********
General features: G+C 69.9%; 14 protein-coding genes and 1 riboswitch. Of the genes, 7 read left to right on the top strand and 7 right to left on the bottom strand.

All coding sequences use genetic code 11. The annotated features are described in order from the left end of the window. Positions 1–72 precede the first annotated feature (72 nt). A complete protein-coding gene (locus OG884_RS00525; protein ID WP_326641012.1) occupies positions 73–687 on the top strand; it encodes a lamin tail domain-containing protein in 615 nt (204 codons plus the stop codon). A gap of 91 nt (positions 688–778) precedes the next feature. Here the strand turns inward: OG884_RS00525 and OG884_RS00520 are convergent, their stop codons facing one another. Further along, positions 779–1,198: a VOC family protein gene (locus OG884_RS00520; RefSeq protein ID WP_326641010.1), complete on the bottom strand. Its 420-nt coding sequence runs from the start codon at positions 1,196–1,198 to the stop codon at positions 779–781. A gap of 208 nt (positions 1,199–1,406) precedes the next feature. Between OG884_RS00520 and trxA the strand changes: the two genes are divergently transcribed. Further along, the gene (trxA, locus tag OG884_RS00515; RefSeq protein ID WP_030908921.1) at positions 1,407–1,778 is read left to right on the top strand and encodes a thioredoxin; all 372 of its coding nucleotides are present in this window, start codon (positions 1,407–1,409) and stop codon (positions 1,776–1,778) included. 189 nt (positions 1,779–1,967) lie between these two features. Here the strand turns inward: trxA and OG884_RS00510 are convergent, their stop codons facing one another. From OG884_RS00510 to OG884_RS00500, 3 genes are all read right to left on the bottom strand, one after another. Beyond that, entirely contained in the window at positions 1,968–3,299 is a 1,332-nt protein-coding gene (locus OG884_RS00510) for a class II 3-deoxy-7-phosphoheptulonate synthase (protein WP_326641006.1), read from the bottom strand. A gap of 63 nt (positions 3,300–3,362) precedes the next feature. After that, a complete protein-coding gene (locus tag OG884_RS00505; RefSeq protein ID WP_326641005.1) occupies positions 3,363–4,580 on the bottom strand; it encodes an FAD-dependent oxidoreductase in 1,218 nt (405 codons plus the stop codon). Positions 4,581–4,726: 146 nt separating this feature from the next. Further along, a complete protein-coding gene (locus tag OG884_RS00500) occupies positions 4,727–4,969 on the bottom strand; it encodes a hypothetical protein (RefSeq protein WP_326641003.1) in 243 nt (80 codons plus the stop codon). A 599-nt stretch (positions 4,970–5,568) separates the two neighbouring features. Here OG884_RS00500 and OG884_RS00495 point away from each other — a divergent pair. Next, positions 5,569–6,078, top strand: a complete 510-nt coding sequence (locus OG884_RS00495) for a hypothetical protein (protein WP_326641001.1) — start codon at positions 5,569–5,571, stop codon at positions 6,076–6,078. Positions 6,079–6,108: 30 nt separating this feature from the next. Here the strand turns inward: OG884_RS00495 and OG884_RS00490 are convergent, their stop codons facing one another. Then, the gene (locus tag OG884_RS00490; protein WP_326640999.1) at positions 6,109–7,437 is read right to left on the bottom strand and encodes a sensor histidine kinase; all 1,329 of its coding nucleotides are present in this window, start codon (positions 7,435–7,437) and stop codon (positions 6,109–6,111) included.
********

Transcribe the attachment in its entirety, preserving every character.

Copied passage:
General features: G+C 69.9%; 14 protein-coding genes and 1 riboswitch. Of the genes, 7 read left to right on the top strand and 7 right to left on the bottom strand.

All coding sequences use genetic code 11. The annotated features are described in order from the left end of the window. Positions 1–72 precede the first annotated feature (72 nt). A complete protein-coding gene (locus OG884_RS00525; protein ID WP_326641012.1) occupies positions 73–687 on the top strand; it encodes a lamin tail domain-containing protein in 615 nt (204 codons plus the stop codon). A gap of 91 nt (positions 688–778) precedes the next feature. Here the strand turns inward: OG884_RS00525 and OG884_RS00520 are convergent, their stop codons facing one another. Further along, positions 779–1,198: a VOC family protein gene (locus OG884_RS00520; RefSeq protein ID WP_326641010.1), complete on the bottom strand. Its 420-nt coding sequence runs from the start codon at positions 1,196–1,198 to the stop codon at positions 779–781. A gap of 208 nt (positions 1,199–1,406) precedes the next feature. Between OG884_RS00520 and trxA the strand changes: the two genes are divergently transcribed. Further along, the gene (trxA, locus tag OG884_RS00515; RefSeq protein ID WP_030908921.1) at positions 1,407–1,778 is read left to right on the top strand and encodes a thioredoxin; all 372 of its coding nucleotides are present in this window, start codon (positions 1,407–1,409) and stop codon (positions 1,776–1,778) included. 189 nt (positions 1,779–1,967) lie between these two features. Here the strand turns inward: trxA and OG884_RS00510 are convergent, their stop codons facing one another. From OG884_RS00510 to OG884_RS00500, 3 genes are all read right to left on the bottom strand, one after another. Beyond that, entirely contained in the window at positions 1,968–3,299 is a 1,332-nt protein-coding gene (locus OG884_RS00510) for a class II 3-deoxy-7-phosphoheptulonate synthase (protein WP_326641006.1), read from the bottom strand. A gap of 63 nt (positions 3,300–3,362) precedes the next feature. After that, a complete protein-coding gene (locus tag OG884_RS00505; RefSeq protein ID WP_326641005.1) occupies positions 3,363–4,580 on the bottom strand; it encodes an FAD-dependent oxidoreductase in 1,218 nt (405 codons plus the stop codon). Positions 4,581–4,726: 146 nt separating this feature from the next. Further along, a complete protein-coding gene (locus tag OG884_RS00500) occupies positions 4,727–4,969 on the bottom strand; it encodes a hypothetical protein (RefSeq protein WP_326641003.1) in 243 nt (80 codons plus the stop codon). A 599-nt stretch (positions 4,970–5,568) separates the two neighbouring features. Here OG884_RS00500 and OG884_RS00495 point away from each other — a divergent pair. Next, positions 5,569–6,078, top strand: a complete 510-nt coding sequence (locus OG884_RS00495) for a hypothetical protein (protein WP_326641001.1) — start codon at positions 5,569–5,571, stop codon at positions 6,076–6,078. Positions 6,079–6,108: 30 nt separating this feature from the next. Here the strand turns inward: OG884_RS00495 and OG884_RS00490 are convergent, their stop codons facing one another. Then, the gene (locus tag OG884_RS00490; protein WP_326640999.1) at positions 6,109–7,437 is read right to left on the bottom strand and encodes a sensor histidine kinase; all 1,329 of its coding nucleotides are present in this window, start codon (positions 7,435–7,437) and stop codon (positions 6,109–6,111) included.